The special After School lecture series of the Yonsei School of Business that began in 2010 and is aimed at alumni continues to gather steam, offering two lectures in the first semester and attracting participation by more and more alumni.
»The 32nd lecture, 4 April 2018: “The Direction of Organizational Innovation in the 21st Century” by Emeritus Professor Se Cheol Oh
Organizations in the 21st century should focus on three categories — ideology, theory, and methodology, according to Emeritus Professor Se Cheol Oh. In sharing his insights about his topic, Oh discussed the ideologies that dominated the 20th century. And he said that 20th century ways of thinking remain prevalent in Korea despite the need for a fundamental change in thinking to cope with the demands of the 21st century. He suggested as a solution the embrace of proactive attitudes toward solving conflicts and contradictions as well as adopting cybernetic philosophies of democracy and an existentialist outlook.
He emphasized that in a theoretical point of view, organizations should avoid stiff and uniform structures. To be more specific, he emphasized that organizations should allow variety in thoughts, pursue an extensive breadth of knowledge, build horizontal networks, and avoid authoritarianism. Plus, he mentioned that a structure is needed in which everyone can be free from institutional regulations and pursue self-regulation. He also emphasized the cultural values of Eastern societies that he called superior to the capitalistic principles that originated in Western society and mentioned the need for craftsmanship, faith, and insight.
He closed his lecture by saying that the leaders of 21st century should be worthy of the respect of others and share universal love.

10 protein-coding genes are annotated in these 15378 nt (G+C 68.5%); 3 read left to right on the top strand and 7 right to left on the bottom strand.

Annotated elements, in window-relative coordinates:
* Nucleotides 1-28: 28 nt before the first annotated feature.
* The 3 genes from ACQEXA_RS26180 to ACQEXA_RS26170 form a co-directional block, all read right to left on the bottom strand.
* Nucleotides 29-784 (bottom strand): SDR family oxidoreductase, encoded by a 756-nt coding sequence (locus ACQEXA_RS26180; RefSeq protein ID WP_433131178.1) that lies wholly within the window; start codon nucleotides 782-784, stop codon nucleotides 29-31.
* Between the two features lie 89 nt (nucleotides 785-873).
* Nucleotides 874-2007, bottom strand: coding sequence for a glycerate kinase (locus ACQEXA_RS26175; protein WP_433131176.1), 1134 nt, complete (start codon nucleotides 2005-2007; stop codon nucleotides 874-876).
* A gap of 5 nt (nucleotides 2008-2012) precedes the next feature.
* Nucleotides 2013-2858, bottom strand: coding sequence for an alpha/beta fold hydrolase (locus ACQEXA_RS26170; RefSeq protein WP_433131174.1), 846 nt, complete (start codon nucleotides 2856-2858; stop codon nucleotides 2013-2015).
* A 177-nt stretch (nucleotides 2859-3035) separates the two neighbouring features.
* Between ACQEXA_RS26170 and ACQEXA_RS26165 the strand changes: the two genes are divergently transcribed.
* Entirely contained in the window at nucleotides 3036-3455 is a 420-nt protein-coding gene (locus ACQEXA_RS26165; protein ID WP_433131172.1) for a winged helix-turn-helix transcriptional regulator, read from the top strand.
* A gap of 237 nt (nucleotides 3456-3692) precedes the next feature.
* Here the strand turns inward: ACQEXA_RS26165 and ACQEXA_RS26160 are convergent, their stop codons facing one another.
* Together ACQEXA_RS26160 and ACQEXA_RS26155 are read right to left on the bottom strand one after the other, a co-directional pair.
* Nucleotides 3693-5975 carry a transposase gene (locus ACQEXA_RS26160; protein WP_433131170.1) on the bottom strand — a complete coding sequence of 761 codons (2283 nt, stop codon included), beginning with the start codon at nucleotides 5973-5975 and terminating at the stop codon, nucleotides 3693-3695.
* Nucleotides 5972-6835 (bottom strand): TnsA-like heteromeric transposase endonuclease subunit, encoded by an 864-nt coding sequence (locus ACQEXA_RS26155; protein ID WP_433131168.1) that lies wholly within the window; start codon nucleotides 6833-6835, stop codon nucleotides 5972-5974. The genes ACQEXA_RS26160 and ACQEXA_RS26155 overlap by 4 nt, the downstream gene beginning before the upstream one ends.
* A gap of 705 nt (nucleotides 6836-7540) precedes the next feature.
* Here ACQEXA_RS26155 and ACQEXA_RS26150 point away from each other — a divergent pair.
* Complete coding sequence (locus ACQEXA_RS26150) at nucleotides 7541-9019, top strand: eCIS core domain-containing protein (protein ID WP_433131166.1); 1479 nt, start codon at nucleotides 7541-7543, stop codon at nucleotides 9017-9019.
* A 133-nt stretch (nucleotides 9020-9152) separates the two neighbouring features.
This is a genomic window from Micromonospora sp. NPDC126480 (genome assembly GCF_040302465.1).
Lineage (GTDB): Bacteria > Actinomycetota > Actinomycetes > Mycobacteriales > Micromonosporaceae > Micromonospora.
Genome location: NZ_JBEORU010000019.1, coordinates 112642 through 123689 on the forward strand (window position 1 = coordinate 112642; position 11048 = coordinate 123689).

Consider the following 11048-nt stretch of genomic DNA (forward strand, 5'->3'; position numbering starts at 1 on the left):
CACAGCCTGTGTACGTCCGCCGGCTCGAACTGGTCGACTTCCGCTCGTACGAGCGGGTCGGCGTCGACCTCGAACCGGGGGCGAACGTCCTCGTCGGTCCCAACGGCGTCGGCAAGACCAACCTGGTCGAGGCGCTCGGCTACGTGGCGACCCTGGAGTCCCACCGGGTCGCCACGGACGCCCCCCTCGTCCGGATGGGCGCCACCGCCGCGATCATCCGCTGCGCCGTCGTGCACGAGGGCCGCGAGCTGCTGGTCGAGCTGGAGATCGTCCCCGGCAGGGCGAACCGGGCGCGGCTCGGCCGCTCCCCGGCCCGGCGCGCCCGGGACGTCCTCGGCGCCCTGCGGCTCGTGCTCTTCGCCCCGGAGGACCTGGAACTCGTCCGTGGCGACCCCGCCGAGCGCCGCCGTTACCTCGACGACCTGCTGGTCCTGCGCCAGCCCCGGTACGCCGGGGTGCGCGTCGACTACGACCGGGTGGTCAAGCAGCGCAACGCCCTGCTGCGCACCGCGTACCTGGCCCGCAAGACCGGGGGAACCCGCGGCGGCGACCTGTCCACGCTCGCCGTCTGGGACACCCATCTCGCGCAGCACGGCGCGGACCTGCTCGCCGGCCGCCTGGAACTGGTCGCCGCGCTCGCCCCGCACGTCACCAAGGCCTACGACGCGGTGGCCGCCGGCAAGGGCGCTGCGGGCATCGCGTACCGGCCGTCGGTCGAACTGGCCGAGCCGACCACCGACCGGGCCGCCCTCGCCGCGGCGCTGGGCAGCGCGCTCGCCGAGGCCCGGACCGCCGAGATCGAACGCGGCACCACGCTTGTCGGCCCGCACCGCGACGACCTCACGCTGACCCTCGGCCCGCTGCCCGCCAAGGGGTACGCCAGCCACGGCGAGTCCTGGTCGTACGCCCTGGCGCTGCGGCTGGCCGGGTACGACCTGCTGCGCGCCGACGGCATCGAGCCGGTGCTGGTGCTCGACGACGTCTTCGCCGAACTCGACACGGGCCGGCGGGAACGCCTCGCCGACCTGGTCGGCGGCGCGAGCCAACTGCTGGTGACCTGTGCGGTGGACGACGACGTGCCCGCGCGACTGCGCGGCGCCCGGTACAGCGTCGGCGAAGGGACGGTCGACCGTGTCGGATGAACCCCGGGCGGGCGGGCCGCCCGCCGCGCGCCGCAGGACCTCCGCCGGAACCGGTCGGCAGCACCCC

» The 33rd lecture, 20 June 2018: “The Fourth Industrial Revolution and Business Insights” by Professor Il Im
Professor Il Im of Information Systems defined the Fourth Industrial Revolution as a “‘change that happens with the combination of Information technology (IT) and other technologies.” He said that the development and scaling up of IT is very fast. He added that because it is easy to duplicate data run by IT technology, strategies of creating competitive advantage through cost reduction and differentiation are outmoded, replaced by products that use IT technologies to build strong network effects that lend themselves to natural monopolies and winner-takes-all effects.
He used autonomous cars as an example of a product that combines IT and other technologies. He closed his lecture by with the observation that the combination of IT technologies and traditional manufacturing add the value of information onto the already established physical value of existing products.